That pesky stratospheric cooling
We all live in the troposphere -- that part of the atmosphere that stretches from the sea surface upwards for about 10 miles. The next big "sphere" as we go upward is the stratosphere. And even Warmists agree that the stratosphere is COOLING. And "spheres" above the stratosphere are cooling too.
So does that not upset global warming theory? No, say the Warmists. Their whole theory is that various gases in the troposphere "trap" heat rising off the earth. So that heat rising off the earth never reaches the stratosphere or higher. So the more the troposphere traps the rising heat, so the stratosphere will cool. It's a reasonable enough theory given Warmist assumptions.
And the big assumption is to conceive CO2 as forming some sort of blanket around the earth. A blanket would indeed keep the heat in and deny it to the stratosphere. But CO2 is NOT a blanket. It is just lots of separate molecules jiggling away doing their own thing. And ANY heated atmospheric molecule will emanate its radiation in ALL directions -- not just downward towards earth. CO2 molecules don't have little compasses in them telling them in which direction to focus their radiations.
So CO2 is not a blanket at all. It will be just as likely to radiate upwards as downwards. It will be just as likely to warm the stratosphere as the troposphere. So once again Warmism is fundamentally flawed. Their explanations are bunk. One could argue that upward radiation is blocked by that peculiar layer called the tropopause but if we argue that way, what do we need CO2 for? The tropopause already does the blocking job that CO2 is supposed to do. CO2 blocking becomes a surplus explanation that is put to death by Occam's razor.
It is true that stratospheric cooling could be due to the fact that most of the ozone is in the stratosphere. Ozone is that great stuff that soaks up most of the nasty UV radiation put out by the sun. I quote Dr. Jeffrey Masters, Director of Meteorology at Weather Underground: "The main reason for the recent stratospheric cooling is due to the destruction of ozone by human-emitted CFC gases. Ozone absorbs solar UV radiation, which heats the surrounding air in the stratosphere. Loss of ozone means that less UV light gets absorbed, resulting in cooling of the stratosphere"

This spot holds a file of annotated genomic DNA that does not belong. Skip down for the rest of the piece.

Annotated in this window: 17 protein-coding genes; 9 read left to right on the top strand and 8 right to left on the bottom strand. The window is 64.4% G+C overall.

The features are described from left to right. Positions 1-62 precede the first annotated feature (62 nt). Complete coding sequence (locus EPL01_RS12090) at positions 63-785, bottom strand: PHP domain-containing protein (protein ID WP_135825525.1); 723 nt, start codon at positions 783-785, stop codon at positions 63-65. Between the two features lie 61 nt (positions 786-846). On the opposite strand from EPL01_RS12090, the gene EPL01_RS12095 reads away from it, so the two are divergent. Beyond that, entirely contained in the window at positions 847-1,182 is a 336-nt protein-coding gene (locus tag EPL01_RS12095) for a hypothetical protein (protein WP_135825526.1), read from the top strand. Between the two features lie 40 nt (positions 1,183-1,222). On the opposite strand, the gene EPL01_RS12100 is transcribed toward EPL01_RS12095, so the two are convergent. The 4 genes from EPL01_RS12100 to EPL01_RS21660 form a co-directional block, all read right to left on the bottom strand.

That seems precisely backwards to me. It implies that CFC levels are rising, when the proud boast of the Greenies is to have cut them back. He is talking about a steady process -- cooling -- and explains it by another steady process -- decreasing ozone. But thanks to the heroic framers of the Montreal protocol, ozone levels should be RISING, not decreasing.
An explanation of cooling in terms of a recovery of ozone might make some sense: CFC chemicals had destroyed a lot of the ozone so less of the UV was being blocked. The stratosphere got warmer than it should be. It wasn't blocking as much UV as it once did. So heroic environmentalists created the Montreal protocol which stopped human beings from manufacturing any more of the evil CFC stuff. So the stratosphere has been cooling down from an abnormal high as CFCs diminish and ozone increases.
I don't like that explanation either but let's concede that some way or another ozone explains stratospheric cooling. The big problem is that if we go further up in the atmosphere, the ozone more or less vanishes but we still find cooling.
So what is the explanation for stratospheric cooling?
Can I say that I don't know? What I do know is that the role of CO2 has been misconceived. CO2 is a red herring. It explains neither tropospheric warming nor stratospheric cooling.
Is a confession of not having all the answers troubling? It shouldn't be. Such a confession is the starting point of all research. I was amused by something Carl Mears said on his RSS site: "Climate models cannot explain this warming if human-caused increases in greenhouse gases are not included as input to the model simulation."
He seemed to think that was a decisive argument. Unexplained warming was anathema to him. We MUST have an explanation, he seems to say. But there is no such must. Chemists once had an explanation for combustion that they thought was pretty good. They thought that it consisted of the release of phlogiston. Problem: There is no such thing as phlogiston. So I think Carl Mears is full of phlogiston
In fact, I think I do know what is happening with ozone and the stratosphere. The key is to leave CFCs out of the picture. But I will leave that for tomorrow -- JR.